(British and Irish Poetry, Revised Edition)

Although Bede’s Ecclesiastical History of the English People details the composition of Cædmon’s “Hymn,” it does not reproduce it, giving instead a prose paraphrase. Bede, himself a fine stylist, remarks quite accurately that his Latin prose cannot reproduce a vernacular hymn; poetry, he points out, does not translate well. In most of the early manuscripts of the Ecclesiastical History of the English People, however, the poem itself is included, often as a marginal gloss but occasionally in the body of the manuscript itself. There are seventeen of these manuscripts, both in Cædmon’s own Northumbrian and in West Saxon, with the majority in the latter.

In his Anglo-Saxon Poetry (1980), Jeff Opland terms Bede’s story of Cædmon “a source of unparalleled importance in any attempt to reconstruct the history of oral poetry in Anglo-Saxon times.” The claim is not extravagant. Cædmon’s fragment reaches back into the heroic tradition for meter and form, blends it with Christian myths for inspiration and story, and originates English poetry as it is now known. Histories of English literature rightly devote major sections to such great figures as Geoffrey Chaucer, William Shakespeare, and John Milton. Nearly eight hundred years before Chaucer burst into joyous couplets, Cædmon, the precursor, burst into praise.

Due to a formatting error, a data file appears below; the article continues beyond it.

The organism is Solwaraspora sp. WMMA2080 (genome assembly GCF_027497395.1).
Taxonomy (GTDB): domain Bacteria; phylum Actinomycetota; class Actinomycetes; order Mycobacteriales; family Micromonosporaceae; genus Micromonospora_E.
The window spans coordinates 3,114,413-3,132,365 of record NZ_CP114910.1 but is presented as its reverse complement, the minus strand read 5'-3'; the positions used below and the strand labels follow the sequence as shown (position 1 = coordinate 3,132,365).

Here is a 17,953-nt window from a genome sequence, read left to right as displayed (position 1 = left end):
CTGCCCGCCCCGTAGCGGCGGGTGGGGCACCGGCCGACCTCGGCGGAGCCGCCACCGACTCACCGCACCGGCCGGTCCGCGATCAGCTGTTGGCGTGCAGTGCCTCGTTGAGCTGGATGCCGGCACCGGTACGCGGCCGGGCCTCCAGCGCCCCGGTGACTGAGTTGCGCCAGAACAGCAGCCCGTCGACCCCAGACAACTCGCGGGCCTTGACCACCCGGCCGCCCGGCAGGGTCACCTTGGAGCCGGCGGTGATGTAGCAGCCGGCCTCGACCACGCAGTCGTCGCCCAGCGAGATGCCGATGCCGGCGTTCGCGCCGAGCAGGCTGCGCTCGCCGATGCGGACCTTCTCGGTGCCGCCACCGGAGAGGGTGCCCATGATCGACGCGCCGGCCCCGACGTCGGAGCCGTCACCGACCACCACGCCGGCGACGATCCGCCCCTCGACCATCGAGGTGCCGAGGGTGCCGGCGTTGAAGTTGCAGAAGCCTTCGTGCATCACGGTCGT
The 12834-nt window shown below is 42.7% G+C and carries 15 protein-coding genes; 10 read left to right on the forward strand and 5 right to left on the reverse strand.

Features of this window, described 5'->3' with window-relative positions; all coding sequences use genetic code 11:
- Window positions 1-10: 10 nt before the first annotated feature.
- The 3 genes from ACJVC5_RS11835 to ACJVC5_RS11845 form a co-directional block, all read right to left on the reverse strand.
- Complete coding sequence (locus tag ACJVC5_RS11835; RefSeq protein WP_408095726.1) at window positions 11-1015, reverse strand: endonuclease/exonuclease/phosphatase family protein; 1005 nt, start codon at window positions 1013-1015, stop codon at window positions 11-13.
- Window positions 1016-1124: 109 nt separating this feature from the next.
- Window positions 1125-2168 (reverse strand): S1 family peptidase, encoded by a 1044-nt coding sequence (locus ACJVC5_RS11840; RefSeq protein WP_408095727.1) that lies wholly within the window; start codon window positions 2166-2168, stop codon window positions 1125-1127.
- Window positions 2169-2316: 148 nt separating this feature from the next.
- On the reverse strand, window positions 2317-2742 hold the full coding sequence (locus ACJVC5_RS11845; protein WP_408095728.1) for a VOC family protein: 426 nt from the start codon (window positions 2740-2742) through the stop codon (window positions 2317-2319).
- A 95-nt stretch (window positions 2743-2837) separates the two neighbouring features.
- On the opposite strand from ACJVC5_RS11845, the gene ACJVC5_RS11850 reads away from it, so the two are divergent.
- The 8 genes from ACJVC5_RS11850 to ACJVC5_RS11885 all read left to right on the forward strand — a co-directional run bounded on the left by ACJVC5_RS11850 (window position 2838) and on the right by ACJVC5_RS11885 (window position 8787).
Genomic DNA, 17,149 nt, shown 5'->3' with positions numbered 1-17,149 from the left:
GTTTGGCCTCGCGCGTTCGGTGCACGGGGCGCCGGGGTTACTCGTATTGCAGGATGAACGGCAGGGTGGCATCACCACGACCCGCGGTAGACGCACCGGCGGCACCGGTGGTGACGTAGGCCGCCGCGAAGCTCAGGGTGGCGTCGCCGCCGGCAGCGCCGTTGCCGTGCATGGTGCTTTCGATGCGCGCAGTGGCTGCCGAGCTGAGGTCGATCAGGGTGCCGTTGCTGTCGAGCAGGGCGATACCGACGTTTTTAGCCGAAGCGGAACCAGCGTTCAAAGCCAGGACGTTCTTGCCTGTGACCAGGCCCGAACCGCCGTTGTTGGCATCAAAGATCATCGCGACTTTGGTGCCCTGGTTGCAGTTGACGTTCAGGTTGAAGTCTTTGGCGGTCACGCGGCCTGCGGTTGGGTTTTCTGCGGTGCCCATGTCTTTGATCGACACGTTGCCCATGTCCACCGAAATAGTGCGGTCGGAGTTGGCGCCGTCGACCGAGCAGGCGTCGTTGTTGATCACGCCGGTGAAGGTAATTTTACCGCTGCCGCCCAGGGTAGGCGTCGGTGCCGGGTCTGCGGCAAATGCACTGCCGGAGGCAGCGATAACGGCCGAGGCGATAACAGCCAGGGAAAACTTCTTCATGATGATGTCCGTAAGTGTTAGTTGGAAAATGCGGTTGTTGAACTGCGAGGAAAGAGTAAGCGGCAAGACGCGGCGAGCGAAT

The nine lines of the “Hymn” are given here in a modern English translation:

Now let us herald heaven-kingdom’s guardian,Maker of might and his mind-thoughts,The work of the wonder-Father when he of wonders, each oneEternal Lord established in the beginning.He first shaped for the sons of menHeaven as a roof the holy Creator;And then the middle-earth for mankind, the ProtectorEternal Lord, afterwards madeFor men, this firmament, Our Father almighty.

The “Hymn” is a kind of early English psalm; it sings the praises of God, invites the hearers to join in, details the specifics of creation, and moves to a realization that all life has been created not only for God’s glory but also for the “sons of man,” those who revere and love God. Although Cædmon had been instructed to sing of the “making of things,” he chooses—or is inspired to choose—lyric rather than narrative, praise rather than instruction.

It is not surprising to the contemporary reader that Cædmon would sing a song in praise of God in response to a dream vision, but it is significant in the history of English poetry that formal Christianity had been introduced in England less than a century before. The Romans who had occupied the island had been Christians, but without formal practice of the religion, Christianity had nearly died out, preserved only in small pockets. Not until Pope Gregory sent Saint Augustine of Canterbury to the island in 597 did a formal mission begin; by Cædmon’s time, England had reverted to Christianity, and the...

(The entire section is 1342 words.)